Besides the state, Franklin County and its towns of Bombay and Fort Covington and St. Lawrence County and its towns of Massena and Brasher also get shares.
But because the Mohawks claim the state broke the exclusivity agreement by allowing gaming machines at the Ganienkeh Mohawk Nation territory near Altona, the Tribal Council has not paid the compact partners any of their shares since the fall of 2010.
If, for some reason, a casino is awarded to its western neighbor, Franklin County Legislator Gordon Crossman (D-Malone) said, it might be wise for him and his colleagues to ask the state to remove St. Lawrence County from sharing in existing compact shares.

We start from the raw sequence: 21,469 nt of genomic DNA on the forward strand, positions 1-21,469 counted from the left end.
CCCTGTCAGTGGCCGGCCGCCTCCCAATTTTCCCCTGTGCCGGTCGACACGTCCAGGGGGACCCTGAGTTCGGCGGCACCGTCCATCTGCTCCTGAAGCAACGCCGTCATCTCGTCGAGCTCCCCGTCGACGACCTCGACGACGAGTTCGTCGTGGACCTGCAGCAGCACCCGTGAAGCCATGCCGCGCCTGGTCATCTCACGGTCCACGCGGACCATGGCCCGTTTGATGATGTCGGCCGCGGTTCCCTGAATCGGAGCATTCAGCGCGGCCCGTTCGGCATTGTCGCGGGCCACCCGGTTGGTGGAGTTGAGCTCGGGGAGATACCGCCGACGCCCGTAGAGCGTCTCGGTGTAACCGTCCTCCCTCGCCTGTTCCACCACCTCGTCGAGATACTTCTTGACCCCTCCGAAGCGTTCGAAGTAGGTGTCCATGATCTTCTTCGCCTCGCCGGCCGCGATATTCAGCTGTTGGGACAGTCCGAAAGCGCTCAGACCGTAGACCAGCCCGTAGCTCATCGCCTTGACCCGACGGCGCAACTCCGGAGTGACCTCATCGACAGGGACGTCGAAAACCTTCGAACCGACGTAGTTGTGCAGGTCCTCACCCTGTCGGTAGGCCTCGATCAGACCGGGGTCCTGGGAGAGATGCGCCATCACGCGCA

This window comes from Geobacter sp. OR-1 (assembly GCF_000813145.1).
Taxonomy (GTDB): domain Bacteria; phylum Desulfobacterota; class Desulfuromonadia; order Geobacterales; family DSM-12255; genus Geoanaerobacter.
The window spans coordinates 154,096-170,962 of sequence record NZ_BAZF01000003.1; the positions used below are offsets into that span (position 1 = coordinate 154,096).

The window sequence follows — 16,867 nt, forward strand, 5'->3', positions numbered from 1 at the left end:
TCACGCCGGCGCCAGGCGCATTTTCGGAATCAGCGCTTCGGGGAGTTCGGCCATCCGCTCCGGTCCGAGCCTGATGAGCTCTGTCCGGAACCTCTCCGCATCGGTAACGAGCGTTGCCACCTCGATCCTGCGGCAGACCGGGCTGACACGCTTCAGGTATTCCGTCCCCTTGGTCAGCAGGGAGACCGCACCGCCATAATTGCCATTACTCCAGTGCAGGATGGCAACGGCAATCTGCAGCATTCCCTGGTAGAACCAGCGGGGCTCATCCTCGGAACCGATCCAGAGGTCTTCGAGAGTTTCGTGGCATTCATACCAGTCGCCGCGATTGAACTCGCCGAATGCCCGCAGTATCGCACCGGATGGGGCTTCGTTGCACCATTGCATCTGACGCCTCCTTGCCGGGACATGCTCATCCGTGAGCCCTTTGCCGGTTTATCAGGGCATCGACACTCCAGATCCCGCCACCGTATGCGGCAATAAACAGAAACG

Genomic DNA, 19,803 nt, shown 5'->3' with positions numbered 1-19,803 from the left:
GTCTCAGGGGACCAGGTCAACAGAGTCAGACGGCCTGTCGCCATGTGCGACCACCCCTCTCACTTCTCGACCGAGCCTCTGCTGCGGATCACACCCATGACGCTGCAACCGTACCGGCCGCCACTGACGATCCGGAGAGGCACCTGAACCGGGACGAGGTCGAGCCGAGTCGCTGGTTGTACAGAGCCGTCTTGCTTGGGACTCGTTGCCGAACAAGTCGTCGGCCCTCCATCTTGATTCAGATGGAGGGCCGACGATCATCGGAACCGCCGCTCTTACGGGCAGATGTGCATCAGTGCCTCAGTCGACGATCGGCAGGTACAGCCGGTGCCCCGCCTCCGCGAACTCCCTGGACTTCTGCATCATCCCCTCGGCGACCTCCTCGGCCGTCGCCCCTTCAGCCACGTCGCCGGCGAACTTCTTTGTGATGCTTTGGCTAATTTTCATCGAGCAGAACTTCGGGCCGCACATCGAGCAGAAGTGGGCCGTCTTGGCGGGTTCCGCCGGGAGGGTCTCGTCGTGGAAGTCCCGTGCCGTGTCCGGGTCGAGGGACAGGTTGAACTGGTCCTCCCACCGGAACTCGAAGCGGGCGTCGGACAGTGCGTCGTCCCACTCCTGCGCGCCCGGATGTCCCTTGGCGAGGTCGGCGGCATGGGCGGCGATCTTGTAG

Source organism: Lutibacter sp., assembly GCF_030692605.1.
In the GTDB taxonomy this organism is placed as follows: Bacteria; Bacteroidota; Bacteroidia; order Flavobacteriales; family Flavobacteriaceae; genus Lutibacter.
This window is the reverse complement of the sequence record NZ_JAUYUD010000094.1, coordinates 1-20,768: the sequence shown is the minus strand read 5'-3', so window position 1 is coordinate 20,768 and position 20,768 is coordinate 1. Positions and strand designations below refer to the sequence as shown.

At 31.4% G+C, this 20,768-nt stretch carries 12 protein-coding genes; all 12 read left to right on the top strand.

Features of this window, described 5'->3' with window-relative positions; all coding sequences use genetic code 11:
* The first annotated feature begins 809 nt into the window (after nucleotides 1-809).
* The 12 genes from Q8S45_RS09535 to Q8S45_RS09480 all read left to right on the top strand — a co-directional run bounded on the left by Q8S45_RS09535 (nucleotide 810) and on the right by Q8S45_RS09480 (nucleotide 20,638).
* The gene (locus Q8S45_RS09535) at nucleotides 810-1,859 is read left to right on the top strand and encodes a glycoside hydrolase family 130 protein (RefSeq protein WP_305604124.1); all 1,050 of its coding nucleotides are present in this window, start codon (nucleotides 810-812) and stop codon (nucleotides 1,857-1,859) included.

“That would be only right, wouldn’t it?” he said, adding that “it would be interesting if St. Lawrence County said no.”
Smith said Franklin County “has been a good neighbor” to the Mohawks, “and we have no reason to hurt them.
“I’ve been working with them on land claims for 30 years,” he said, “and I represent their people on the reservation and their neighbors off the reservation.”
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